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Global Dairy prices to surge with Russia’s re-entry
July 26, 2017

Russia’s ban on imported agricultural products, including dairy products, is due to end in December 2017, boosting global dairy prices, says an industry report.

Dairy farmers and processors in the European Union are expected to meet the bulk of Russia’s fresh demand, which will reduce competition in New Zealand’s key markets such as China, says the report, NZs Dairy Cattle Farming, by the global business research company IBISWorld.

Additionally, stockpiles of dairy products built up over the past five years will likely diminish over the next two years, placing further upward pressure on global dairy prices, the report says.

Rising global dairy product prices and improved export earnings for processors will likely encourage local processors to increase farm gate milk prices, boding well for the industry.

However the report says the dairy cattle farming industry will remain volatile over the next five years, due to its links with downstream export markets. Conditions are expected to largely improve as global pricing issues are resolved; output at the farm level is projected to increase over the next five years, assisting industry growth.

Industry revenue is forecast to grow at a compound annual rate of 1.3% over the five years to 2022-23, to total $14 billion, with favourable weather conditions.

Industry participation is forecast to rise at a slower rate over the five years to 2022-23 compared with the previous five years, the report says. Another global dairy boom similar to 2013-14 is not likely, which will limit the number of new entrants joining the industry.

Industry employment is projected to rise at a similar rate to the previous five-year period.

Improving farm gate milk prices are likely to encourage farmers to expand their dairy cattle herds over the next five years, due to the prospects of higher returns per cow.

This projected expansion will increase national milk production, which should assist industry revenue growth. Additionally, the volume and quality of raw milk produced by each cow is forecast to rise over the period. Higher farm gate milk prices should encourage farmers to purchase greater quantities of stock feed, which will help improve milk yields and milk solid content for raw milk due to improved cattle nutrition.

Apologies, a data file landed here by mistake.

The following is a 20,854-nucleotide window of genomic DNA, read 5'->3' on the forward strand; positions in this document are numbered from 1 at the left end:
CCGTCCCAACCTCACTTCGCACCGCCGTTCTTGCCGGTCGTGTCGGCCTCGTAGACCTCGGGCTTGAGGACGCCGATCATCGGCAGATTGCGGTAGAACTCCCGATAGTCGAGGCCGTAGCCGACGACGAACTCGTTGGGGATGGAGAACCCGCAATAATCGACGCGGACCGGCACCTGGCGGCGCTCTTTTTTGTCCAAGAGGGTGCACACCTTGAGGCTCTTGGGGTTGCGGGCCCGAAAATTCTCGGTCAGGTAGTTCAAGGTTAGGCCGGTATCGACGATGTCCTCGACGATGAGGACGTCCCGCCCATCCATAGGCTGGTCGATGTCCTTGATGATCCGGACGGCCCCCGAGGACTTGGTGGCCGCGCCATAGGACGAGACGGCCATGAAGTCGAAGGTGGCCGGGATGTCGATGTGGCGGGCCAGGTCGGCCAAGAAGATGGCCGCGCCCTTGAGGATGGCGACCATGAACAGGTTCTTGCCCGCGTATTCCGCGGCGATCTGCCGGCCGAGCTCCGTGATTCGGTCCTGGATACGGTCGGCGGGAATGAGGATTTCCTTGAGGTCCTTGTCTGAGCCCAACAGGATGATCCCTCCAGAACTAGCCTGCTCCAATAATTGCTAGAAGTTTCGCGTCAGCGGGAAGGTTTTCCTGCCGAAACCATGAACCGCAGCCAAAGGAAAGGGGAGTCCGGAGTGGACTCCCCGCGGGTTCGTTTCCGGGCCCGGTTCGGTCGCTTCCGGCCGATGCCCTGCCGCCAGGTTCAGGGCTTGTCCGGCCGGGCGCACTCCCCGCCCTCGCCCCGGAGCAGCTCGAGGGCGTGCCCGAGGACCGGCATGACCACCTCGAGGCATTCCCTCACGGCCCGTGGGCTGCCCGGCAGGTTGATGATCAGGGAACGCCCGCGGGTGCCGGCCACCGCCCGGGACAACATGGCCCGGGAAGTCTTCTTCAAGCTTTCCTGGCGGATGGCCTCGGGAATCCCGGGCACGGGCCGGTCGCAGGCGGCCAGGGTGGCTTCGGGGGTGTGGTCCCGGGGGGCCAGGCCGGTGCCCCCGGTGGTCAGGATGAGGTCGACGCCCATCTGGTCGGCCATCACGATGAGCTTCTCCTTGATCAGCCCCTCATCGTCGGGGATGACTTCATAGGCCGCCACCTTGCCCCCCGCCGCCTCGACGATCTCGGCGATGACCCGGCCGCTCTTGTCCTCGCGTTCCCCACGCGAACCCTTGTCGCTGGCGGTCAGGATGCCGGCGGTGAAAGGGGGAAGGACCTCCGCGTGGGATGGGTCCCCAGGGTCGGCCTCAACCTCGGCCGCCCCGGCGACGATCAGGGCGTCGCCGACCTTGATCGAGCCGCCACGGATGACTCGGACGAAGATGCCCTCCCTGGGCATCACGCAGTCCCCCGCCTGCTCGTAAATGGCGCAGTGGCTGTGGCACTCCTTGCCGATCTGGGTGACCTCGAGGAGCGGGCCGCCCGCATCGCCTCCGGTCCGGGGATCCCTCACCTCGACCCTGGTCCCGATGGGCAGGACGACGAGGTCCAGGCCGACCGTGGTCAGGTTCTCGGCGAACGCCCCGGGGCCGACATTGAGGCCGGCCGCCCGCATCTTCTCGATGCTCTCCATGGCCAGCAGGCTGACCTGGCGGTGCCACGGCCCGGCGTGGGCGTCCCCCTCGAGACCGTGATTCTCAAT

However, these forecasts are based on average seasonal conditions. Any extreme weather, including drought, flooding or earthquakes, would likely constrain milk production over the next five years.

Industry profitability is projected to trend upwards over the next five years. The anticipated recovery of global dairy prices, particularly over the next two years, should help boost the bottom line of dairy cattle farmers who have struggled over the past five years.

The IBIS World report says the vast majority of dairy cattle farmers supply Fonterra, which collects about 87% of national milk production.

However, some dairy cattle farmers have moved away from Fonterra over the past five years, shifting towards other processors to gain better farm gate prices and contract terms. This trend will likely continue over the next five years, as farmers seek to improve their bottom line and ability to remain profitable.

This move may help increase average profitability across the industry.

However, this shift by some dairy cattle farmers is unlikely to significantly affect industry-wide profit as these processors compete with Fonterra in most markets.

The dairy Cattle Industry report is one of 200 dedicated industry reports on the NZ economy by IBISWorld.

This is its first foray into the NZ market. It has been operating in Australia since 1971.

 

Source: Dairy News

 



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